and the falsity of its rules is beyond reasonable

MR. NOVIK: Before you answer, can I
see it?

(Handing document to counsel.)

Q. On what do you base your opinion that
the truth of the synthetic theory is beyond a
reasonable doubt?

A. In terms of the evidence that we have.
You got to understand that I am talking about


things like morphological characteristics, the
hand and the eye. I am not talking about
molecular biology. It is a qualified sentence.

Q. When you use the term "synthetic
theory," what do you mean that to mean?

A. I am talking about Darwinian theory of
evolution through natural selection as the cause
of thinks like the hand, the eye, so on and so
forth. I am not implying that everything -- I am
not ruling out the logical possibility of genetic
drift, I am not talking about molecular effects as
such, or something like that. When I use a term
like beyond reasonable doubt, I deliberately drew
the analogy with the legal position in the sense
that we have to make decisions to go along with
things. As you know in court cases, sometimes
evidence gets re-opened and something new comes up.
I am not arguing beyond reasonable doubt in the
sense of 2 plus 2 equals 4 logically could never
be disproved or the case could never be reopened.

Q. Have you changed your opinion on this
point since you wrote this book?

A. That the hand, the eye --

Q. No. The synthetic theory of evolution?


A. As much as it applied then I would

Q. Does the modern synthetic theory as you
understand it involve the slow and gradual change
over time --

A. How gradual is slow and gradual?

Q. I am not trying to put any limits on
those terms. As I understand it, that has been
part of the modern synthesis theory; is that not

A. There is some debate about that and I --
as you know, and I don't think that the level of
the synthetic theory that I am talking about there,
I certainly wasn't taking on that issue.

Q. Again, maybe I don't understand what
you meant by the synthetic theory here.

A. I mean evolution through natural
selection leads to things like the hand and the
eye, is beyond reasonable doubt in a sense that we
would use it in a court of law. It doesn't mean
that it's logically necessary or that one is
ruling out the possibility that anything ever
would make you change your mind. I mean I
deliberately used that analogy. What I meant by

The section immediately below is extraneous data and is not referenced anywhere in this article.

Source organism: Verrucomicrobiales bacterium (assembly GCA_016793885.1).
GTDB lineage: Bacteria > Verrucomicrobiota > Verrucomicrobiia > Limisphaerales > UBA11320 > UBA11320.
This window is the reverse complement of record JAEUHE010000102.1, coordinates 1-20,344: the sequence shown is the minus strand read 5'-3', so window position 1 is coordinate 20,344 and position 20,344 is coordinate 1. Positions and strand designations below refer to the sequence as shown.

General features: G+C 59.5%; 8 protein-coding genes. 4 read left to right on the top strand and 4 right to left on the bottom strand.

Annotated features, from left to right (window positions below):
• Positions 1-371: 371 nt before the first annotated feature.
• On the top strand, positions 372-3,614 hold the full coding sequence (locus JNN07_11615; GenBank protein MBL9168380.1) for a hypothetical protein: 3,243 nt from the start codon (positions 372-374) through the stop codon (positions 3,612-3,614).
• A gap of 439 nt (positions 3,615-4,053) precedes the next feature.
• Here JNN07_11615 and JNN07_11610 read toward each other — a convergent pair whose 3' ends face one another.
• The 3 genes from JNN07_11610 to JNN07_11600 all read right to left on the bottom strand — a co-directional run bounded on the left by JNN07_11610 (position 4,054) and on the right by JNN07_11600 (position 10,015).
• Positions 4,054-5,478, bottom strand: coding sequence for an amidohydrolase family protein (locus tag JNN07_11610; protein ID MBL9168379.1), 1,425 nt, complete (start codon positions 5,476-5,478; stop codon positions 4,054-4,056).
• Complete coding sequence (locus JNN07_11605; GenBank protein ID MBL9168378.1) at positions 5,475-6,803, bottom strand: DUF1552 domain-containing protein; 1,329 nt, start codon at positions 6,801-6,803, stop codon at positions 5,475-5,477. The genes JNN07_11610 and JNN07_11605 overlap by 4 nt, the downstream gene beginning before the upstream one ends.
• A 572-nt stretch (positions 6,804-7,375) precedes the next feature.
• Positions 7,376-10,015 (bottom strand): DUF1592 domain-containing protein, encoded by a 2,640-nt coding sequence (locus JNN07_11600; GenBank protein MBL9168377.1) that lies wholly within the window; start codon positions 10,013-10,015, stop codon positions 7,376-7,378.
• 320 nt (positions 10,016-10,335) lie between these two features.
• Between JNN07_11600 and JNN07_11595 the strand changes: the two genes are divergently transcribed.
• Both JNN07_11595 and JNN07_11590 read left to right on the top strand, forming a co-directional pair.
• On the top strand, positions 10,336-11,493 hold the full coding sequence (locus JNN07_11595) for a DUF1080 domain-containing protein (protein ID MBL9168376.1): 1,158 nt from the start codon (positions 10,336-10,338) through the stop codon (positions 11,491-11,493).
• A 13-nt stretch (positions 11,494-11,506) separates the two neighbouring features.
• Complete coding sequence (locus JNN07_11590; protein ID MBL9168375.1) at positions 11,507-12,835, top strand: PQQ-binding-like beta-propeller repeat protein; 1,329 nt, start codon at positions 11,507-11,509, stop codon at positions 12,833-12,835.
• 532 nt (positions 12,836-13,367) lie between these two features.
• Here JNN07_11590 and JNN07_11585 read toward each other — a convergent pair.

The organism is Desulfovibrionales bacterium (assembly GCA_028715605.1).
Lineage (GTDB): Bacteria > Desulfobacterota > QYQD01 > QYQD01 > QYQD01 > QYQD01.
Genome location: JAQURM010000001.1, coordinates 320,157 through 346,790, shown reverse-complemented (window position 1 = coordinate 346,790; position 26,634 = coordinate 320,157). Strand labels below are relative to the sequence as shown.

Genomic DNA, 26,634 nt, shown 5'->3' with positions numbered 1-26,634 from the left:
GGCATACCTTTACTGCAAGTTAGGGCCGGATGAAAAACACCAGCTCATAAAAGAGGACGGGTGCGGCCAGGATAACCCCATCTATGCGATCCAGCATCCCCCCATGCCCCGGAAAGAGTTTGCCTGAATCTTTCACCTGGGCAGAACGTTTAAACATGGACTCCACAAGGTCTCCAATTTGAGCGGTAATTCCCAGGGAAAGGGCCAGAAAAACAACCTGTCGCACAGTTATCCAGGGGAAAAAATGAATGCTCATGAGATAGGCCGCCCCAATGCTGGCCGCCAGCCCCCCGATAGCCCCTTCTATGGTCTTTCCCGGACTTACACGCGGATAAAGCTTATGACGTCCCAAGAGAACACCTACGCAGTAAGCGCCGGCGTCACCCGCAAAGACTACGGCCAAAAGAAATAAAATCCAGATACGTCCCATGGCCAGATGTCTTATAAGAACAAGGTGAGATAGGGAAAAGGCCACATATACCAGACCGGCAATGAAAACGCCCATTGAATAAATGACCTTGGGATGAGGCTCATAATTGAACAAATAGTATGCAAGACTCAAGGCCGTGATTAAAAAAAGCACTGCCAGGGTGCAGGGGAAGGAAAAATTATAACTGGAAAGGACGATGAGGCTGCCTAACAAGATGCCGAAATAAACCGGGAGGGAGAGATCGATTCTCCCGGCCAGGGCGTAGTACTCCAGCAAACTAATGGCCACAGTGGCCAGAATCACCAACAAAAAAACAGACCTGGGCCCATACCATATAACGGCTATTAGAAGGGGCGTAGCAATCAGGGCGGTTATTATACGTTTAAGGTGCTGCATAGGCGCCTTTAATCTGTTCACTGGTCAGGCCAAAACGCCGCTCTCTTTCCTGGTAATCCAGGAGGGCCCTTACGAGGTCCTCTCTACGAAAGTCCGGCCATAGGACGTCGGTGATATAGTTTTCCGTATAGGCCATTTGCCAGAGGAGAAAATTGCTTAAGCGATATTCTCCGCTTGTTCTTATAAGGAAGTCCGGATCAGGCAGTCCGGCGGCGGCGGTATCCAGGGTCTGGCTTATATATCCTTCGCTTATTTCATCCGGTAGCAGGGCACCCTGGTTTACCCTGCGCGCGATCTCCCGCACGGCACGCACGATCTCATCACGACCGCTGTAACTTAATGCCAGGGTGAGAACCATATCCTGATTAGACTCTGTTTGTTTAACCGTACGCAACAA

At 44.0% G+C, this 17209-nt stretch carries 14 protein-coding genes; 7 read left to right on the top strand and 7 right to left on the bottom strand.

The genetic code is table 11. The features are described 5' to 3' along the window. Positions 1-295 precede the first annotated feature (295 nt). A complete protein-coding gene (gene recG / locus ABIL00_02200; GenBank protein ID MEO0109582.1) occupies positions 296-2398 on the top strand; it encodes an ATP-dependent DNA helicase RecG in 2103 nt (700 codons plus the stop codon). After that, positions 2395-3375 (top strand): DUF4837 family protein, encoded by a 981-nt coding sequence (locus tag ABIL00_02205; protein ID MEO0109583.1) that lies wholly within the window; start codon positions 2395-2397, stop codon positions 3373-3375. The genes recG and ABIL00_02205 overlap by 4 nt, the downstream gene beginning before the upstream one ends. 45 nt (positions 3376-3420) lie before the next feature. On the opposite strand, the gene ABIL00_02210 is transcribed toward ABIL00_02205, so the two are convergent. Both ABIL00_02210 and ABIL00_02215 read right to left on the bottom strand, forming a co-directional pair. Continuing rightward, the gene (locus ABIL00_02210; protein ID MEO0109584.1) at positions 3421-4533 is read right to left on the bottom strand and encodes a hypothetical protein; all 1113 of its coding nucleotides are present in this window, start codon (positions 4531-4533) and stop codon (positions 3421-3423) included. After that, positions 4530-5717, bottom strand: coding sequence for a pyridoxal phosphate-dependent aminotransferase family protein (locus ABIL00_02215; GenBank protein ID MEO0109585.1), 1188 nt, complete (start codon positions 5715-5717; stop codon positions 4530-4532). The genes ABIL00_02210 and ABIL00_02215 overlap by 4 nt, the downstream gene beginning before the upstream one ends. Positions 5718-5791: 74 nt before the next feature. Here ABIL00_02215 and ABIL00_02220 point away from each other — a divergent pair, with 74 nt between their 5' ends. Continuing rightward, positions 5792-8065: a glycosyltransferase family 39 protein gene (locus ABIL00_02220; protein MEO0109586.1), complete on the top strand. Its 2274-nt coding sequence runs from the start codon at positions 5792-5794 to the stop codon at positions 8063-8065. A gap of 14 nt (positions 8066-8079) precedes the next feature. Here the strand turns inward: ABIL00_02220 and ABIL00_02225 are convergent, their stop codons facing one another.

it is that this is something that we as reasonable
human beings now learn to accept and get on about
our business, as it were.

Q. Close the case, so to speak?

A. Close the case. One can always open a
case in a court of law. What I mean is, that you
don't spend your time worrying about it.

Q. This appears to me to kind of, if you
will, fit into Kuhn's notion of the paradigm. The
paradigm has been accepted and we cease to really
look at some of the underlying assumptions or
potential problems that have gone to support the
paradigm. Would you agree with that?

A. We cease to look at them. We quit
bothering about them or something like that. Yes.
I don't think Kuhn is completely wrong. What I
was talking about with Kuhn was change.

Q. Are there any assumptions which
underlie the modern synthetic theory of evolution?

A. What do you mean by assumptions?

Q. The premises.

A. The laws of logic for example.

Q. Could you be more specific than the
laws of logic?


A. In order to do science at all, you have
to make certain implications or make certain
things about science, about mathematics, for
example. I certainly think that those assumptions
are presupposed. I think you have to make
scientists as a scientist assume that there are
laws to be found. That is part of the scientific
method. One makes certain assumptions about say
the nature of deduction or inference. A implies B
or something like that. I mean all of those sorts
of things. That I mean as a scientist, I think
one makes certain, how shall I say, accepts
certain rules of play. Testability,
falsifiability. These sorts of things.

Q. Is there an assumption in organic
evolution --

A. Objectivity.

Q. The question I think is is there an
assumption in evolution, organic evolution, I am
talking about now, for example that life emerged
from nonlife?

A. I am not sure that there is an organic
evolution, no. I think that is a separate